Refineries with hydrofluoric acid alkylation units account for about 40% of total U.S. refining capacity. Many in the refining sector are concerned that an Environmental Protection Agency (EPA) proposal to compel refineries to conduct exacting studies of newer, alternative alkylation technologies could be leveraged to discourage and effectively ban HF alkylation, and as a result, potentially lead to more refinery closures. The U.S. already has lost more than 1.3 MMb/d of refining capacity since 2019 — losses that exacerbated the run-up in motor fuel prices through the first half of last year — and the specter of another round of refinery closures on the horizon looms large. In today’s RBN blog, we consider the challenges that refineries with HF “alky” units might face if they were required to replace them.

Since 2019, more than 1.3 MMb/d of U.S. refinery capacity has been either shut down for economic reasons or converted to renewable diesel production. The decline in the nation’s ability to produce gasoline and diesel hampered the refining sector’s response to the post-COVID demand recovery and exacerbated the big run-up in motor fuel prices that followed Russia’s invasion of Ukraine last February. Now, there may be a new threat to U.S. refining, namely the possibility that a proposed Environmental Protection Agency (EPA) rule on hydrofluoric-acid-based alkylation could, over time, spur an even larger round of refinery closures. In today’s RBN blog, we continue our look at alkylate — a critically important part of the U.S. gasoline pool — the prospective regulation and its possible effects.

The Biden administration’s first foray into reducing methane emissions from oil and gas operations, released in November 2021, promised to reduce emissions from hundreds of thousands of existing sites, expand and strengthen emission-reduction requirements, and encourage the use of new technologies. It was clear about one other thing too, namely that more was already in the works. And sure enough, the Environmental Protection Agency (EPA) recently followed up with a proposal that significantly broadens the initial plan. In today’s RBN blog we look at that supplemental proposal, its targeting of so-called “super-emitters,” and why third-party groups will play a bigger role in mitigating methane emissions in the years ahead.

Alkylate is an important and valuable part of the U.S. gasoline pool, prized for its high octane, low volatility and low sulfur content. There are two primary catalysts that refiners can opt to use in the production of alkylate: hydrofluoric acid, or HF, and sulfuric acid, or H2SO4.  Each is quite popular, with HF and sulfuric acid technologies each representing about half of domestic alkylation capacity — and with those shares varying significantly on a regional basis. While refiners have been safely operating both types of “alky” units for many decades, HF alkylation for some time has been in the crosshairs of the Environmental Protection Agency, which recently proposed that refiners be required to undertake extensive evaluations of potentially safer alternative technologies. It’s hard to know for sure, but if EPA’s proposed rule is made final it could ultimately force many refineries to make very costly changes — into the hundreds of million dollars per unit — or maybe even shut down entirely. In today’s RBN blog, we look at alkylate, how it’s made, and the potentially profound effects of the impending regulation.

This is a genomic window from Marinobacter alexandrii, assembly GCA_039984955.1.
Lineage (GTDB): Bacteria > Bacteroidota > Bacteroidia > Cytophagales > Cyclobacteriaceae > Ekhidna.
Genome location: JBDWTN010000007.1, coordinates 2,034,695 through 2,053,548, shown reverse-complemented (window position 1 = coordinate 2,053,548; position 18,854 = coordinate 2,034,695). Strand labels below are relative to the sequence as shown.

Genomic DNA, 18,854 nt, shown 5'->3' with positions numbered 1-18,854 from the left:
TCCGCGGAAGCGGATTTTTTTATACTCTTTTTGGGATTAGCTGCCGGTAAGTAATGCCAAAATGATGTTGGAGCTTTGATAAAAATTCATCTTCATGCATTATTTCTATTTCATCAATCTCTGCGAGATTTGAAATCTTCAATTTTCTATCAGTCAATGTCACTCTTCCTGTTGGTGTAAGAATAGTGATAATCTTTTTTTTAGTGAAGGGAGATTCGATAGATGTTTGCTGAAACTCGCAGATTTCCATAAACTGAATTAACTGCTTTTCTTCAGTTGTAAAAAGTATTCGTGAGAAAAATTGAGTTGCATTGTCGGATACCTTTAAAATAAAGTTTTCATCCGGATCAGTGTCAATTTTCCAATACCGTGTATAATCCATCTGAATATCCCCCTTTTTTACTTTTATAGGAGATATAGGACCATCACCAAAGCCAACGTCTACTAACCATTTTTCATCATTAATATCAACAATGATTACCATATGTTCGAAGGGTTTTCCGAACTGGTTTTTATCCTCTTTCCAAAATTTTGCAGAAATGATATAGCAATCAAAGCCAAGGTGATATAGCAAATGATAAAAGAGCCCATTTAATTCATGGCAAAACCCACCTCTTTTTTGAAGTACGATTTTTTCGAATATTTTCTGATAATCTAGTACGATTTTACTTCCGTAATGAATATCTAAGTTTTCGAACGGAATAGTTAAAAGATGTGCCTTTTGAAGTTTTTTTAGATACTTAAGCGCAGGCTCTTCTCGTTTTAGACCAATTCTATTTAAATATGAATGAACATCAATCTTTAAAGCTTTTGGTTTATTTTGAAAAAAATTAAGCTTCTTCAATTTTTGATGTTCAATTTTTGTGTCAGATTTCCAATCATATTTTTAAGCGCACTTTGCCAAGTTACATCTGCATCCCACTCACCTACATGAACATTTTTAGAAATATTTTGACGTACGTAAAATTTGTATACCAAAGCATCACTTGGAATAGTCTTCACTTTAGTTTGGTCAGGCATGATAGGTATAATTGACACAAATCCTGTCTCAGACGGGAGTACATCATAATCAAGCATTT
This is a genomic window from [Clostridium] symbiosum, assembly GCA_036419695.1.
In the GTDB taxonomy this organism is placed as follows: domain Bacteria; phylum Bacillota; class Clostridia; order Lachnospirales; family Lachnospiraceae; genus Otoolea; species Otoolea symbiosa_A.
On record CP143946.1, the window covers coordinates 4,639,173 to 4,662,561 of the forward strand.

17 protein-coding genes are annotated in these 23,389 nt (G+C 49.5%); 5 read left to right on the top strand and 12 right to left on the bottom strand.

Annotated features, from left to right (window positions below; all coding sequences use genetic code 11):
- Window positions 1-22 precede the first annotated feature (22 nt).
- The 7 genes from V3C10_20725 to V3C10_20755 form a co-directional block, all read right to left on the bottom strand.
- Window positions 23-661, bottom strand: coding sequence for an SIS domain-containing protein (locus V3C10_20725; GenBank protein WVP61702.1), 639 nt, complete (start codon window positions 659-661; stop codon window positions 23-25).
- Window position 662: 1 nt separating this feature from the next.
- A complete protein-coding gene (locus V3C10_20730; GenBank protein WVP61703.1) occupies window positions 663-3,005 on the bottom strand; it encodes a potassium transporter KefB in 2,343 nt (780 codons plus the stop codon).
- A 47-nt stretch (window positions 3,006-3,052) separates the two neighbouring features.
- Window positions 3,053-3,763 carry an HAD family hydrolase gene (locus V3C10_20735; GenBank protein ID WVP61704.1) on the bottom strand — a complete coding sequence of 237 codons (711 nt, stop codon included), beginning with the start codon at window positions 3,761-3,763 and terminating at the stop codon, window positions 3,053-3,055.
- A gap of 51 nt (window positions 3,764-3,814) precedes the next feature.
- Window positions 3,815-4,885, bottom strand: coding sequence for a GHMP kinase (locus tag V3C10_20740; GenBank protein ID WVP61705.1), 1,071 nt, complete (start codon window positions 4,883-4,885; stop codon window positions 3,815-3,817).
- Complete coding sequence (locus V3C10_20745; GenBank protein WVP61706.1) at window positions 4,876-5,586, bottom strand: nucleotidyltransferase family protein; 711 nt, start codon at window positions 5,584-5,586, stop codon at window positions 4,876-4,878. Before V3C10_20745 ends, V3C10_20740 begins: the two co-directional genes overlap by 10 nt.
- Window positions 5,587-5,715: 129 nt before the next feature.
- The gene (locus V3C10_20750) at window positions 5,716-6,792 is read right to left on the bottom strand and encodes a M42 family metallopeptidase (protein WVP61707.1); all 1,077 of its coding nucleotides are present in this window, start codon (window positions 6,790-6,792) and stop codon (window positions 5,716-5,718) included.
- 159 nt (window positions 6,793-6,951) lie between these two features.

The recently passed Inflation Reduction Act (IRA) offers a lot of incentives, mostly in the way of tax credits, to advance the Biden administration’s clean-energy initiatives and reduce greenhouse gas (GHG) emissions. There are inducements for everything from carbon capture and electric vehicles to renewable energy and hydrogen production, but very few penalties. One exception is included in the new law’s Methane Emissions Reduction Program (MERP), which features the federal government’s first-ever fee on the emissions of any GHG. In today’s RBN blog, we look at recent attempts to mitigate methane emissions, how the new methane charge will work, and how it could one day be replaced by new federal rules.